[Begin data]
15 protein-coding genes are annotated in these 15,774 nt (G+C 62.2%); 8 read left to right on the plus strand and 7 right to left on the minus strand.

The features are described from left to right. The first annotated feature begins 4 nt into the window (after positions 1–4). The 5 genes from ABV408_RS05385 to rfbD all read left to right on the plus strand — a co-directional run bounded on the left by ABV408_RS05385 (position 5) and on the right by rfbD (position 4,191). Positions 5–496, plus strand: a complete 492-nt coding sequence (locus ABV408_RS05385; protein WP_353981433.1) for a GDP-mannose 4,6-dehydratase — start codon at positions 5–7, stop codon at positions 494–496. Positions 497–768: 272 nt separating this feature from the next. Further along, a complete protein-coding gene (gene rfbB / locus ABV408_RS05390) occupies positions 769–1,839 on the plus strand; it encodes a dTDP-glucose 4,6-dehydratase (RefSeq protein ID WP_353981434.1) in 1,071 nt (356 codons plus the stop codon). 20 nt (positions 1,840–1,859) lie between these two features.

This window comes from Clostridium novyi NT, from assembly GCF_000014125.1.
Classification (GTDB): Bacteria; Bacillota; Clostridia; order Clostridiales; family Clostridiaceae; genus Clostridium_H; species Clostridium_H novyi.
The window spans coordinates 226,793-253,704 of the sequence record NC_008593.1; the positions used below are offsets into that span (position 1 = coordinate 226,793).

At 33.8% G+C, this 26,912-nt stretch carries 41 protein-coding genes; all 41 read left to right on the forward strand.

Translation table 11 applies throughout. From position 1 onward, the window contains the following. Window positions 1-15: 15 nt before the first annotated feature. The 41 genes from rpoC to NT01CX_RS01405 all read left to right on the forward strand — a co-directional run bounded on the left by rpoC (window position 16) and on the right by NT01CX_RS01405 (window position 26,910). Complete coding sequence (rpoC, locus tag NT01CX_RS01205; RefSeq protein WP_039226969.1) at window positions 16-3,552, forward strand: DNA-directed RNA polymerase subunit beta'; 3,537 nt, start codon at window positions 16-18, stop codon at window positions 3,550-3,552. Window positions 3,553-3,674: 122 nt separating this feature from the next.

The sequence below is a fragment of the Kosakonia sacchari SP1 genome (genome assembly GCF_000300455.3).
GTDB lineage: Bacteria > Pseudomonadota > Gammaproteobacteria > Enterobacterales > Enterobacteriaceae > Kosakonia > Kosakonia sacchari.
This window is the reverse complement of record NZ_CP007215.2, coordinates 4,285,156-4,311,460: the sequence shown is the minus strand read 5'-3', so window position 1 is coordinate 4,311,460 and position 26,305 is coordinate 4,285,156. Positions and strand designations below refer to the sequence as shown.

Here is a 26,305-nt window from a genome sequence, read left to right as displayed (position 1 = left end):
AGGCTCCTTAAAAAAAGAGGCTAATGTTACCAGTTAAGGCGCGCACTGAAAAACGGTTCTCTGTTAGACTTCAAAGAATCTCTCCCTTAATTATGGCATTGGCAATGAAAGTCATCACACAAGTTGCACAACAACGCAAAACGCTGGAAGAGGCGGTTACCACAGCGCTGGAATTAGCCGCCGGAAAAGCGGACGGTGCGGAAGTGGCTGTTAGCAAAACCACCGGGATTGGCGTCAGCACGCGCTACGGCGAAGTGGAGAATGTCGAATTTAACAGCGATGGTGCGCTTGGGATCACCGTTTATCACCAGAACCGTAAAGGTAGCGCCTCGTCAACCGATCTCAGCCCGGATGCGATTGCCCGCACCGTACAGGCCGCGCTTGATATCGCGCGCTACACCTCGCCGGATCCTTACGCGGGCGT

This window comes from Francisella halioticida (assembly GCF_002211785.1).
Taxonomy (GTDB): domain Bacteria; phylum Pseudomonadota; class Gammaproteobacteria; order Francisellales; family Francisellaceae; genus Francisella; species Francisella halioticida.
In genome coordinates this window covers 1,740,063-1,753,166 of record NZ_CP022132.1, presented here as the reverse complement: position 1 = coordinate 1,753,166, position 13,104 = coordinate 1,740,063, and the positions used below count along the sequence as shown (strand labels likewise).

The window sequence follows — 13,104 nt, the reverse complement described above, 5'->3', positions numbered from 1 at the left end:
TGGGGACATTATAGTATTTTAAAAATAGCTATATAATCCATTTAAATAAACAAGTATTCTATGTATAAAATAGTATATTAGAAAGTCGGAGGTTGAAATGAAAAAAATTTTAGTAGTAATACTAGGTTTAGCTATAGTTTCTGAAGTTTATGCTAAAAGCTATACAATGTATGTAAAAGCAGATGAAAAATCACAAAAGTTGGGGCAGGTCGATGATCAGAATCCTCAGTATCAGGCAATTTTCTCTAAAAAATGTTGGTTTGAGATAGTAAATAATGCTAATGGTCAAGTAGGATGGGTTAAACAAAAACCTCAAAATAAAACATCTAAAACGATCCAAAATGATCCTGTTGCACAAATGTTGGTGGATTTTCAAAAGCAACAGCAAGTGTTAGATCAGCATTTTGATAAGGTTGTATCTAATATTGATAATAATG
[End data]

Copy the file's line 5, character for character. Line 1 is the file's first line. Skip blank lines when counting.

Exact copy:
The window spans coordinates 226,793-253,704 of the sequence record NC_008593.1; the positions used below are offsets into that span (position 1 = coordinate 226,793).